Prayer is a prominent theme throughout the Bible. There are many fervent, humble, God-honoring prayers recorded for us in the Old Testament. From them we learn much about the greatness of God, the mercy of God in encouraging his people to call on him, and the struggles of his people as they confess their sins and seek his help in times of need.
When we come to the New Testament we see Jesus himself setting the example as to the importance of prayer.
He prayed at his baptism, while preaching and ministering, when he was transfigured, at the feeding of the 5,000, when raising Lazarus from the dead, in Gethsemane, and on the cross. He prayed on many other occasions, all examples of how much prayer was a part of his life.In John 17 we read the prayer itself as he addressed his Father. Though he was God and knew that the things for which he prayed were in harmony with the Father’s will and decreed by him to come to pass, he prayed earnestly for those given to him by the Father. By his own example we are taught the necessity of prayer.
Beginning With Prayer
In the book of Acts we learn that prayer had much to do with the success of the early church. We read, “These all continued with one accord in prayer and supplication, with the women, and Mary the mother of Jesus, and with his brethren” (1:14). Before his ascension Jesus had said, “Behold, I send the promise of my Father upon you: but tarry ye in the city of Jerusalem, until ye be endued with power from on high” (Luke 24:49).The disciples followed Jesus’ instruction. They did not attempt to embark upon the task of going into all the world and preaching the gospel to every creature until the Holy Spirit descended upon them on the day of Pentecost. They spent their time in prayer and acknowledged their complete dependence on the Lord in the work before them. And as they met to choose an apostle to replace Judas, they prayed for guidance saying, “Thou, Lord, which knowest the hearts of all men, shew whether of these two thou hast chosen” (1:24).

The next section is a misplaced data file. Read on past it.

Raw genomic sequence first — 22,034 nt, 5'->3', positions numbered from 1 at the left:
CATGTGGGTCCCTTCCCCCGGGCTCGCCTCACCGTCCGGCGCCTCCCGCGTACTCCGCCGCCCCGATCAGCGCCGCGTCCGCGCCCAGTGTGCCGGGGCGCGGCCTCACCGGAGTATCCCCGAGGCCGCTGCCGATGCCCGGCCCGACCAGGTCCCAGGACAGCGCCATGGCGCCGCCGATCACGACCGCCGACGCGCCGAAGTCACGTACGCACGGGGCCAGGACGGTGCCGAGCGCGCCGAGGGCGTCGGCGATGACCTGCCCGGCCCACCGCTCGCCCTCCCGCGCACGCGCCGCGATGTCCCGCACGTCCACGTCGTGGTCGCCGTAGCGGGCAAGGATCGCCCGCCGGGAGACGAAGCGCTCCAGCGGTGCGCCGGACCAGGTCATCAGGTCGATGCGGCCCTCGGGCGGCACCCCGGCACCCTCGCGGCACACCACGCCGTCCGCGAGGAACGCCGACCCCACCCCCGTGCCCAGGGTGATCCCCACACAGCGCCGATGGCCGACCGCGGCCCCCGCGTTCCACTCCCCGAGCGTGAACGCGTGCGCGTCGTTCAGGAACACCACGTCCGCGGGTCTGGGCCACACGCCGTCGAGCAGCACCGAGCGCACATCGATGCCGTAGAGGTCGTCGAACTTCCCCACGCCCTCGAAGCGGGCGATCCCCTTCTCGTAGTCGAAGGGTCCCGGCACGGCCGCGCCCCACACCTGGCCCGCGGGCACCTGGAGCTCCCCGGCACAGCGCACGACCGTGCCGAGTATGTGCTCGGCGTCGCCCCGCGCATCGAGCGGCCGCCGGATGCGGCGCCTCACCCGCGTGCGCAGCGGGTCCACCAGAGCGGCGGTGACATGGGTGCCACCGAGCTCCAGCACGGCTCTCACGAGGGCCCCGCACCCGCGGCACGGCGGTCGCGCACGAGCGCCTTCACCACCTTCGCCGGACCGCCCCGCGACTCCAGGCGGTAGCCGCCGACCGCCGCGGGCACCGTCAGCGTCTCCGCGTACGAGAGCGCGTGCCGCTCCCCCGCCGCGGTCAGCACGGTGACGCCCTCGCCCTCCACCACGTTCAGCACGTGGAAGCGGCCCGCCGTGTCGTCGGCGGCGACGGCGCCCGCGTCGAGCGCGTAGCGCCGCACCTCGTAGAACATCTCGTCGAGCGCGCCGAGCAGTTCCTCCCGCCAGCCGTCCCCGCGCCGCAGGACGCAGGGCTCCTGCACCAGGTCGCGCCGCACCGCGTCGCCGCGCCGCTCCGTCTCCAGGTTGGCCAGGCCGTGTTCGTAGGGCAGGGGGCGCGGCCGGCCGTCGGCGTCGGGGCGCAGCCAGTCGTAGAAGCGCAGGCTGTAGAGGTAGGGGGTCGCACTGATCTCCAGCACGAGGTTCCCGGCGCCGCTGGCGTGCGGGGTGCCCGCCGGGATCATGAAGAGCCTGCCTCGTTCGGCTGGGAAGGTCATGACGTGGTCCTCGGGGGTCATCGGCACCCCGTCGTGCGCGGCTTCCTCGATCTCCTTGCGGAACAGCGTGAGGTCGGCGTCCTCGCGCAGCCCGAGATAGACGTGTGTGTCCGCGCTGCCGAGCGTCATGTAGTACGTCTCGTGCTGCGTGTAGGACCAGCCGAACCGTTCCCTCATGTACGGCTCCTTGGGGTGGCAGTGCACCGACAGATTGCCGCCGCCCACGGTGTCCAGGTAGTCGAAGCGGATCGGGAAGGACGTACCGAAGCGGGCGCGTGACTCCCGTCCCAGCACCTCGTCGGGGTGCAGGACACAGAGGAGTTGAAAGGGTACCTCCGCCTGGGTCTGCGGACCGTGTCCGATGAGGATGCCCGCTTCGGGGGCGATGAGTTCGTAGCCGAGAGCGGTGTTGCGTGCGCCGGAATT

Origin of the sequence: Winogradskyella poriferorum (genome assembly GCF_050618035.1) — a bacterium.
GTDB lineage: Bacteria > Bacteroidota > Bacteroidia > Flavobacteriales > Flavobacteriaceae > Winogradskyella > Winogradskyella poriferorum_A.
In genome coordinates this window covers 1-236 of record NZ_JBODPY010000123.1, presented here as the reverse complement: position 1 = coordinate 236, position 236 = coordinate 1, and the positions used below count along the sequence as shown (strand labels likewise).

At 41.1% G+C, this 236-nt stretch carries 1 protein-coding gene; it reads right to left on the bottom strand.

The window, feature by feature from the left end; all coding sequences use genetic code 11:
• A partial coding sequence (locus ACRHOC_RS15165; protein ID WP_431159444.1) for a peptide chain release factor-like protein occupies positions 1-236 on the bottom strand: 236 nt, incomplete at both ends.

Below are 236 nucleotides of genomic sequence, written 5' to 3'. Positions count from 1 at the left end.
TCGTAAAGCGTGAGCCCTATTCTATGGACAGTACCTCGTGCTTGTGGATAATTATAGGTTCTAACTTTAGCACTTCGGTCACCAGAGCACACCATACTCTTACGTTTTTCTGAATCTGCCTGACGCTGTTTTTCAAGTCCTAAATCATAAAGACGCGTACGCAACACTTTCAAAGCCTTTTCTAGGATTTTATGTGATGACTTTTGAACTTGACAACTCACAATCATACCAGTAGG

What a difference when the Lord’s people are diligent in prayer!
If we are truly seeking God’s will and his blessings, we are not depending on programs and promotions. We are not working on a plan that will please men but seeking the blessing of the Holy Spirit as we attempt to follow the biblical pattern for serving God. And when the prayer is answered, it is evident that it is the work of God and he receives the glory.What a day was Pentecost! They had waited in prayer as Jesus had instructed them, but who could have imagined that 3,000 souls would have been converted in one day? Man’s best effort could never have brought those very men who had crucified the Lord of glory to deep conviction and to the cry, “What shall we do?” What a day! Those who gladly received the word were baptized and there was much joy as they were all praising God.
Continuing With Prayer
In Acts chapter four, we read that the religious leaders were upset because of the raising of the lame man and so the apostles were threatened and told to speak no more in the name of Jesus. But Peter responded, “Whether it be right in the sight of God to hearken unto you more than unto God, judge ye” (19).We read that they threatened them further and then let them go. What did they do next? They prayed, “They lifted up their voice to God with one accord, and said, Lord, thou art God, which hast made heaven, and earth, and the sea, and all that in them is…” (24).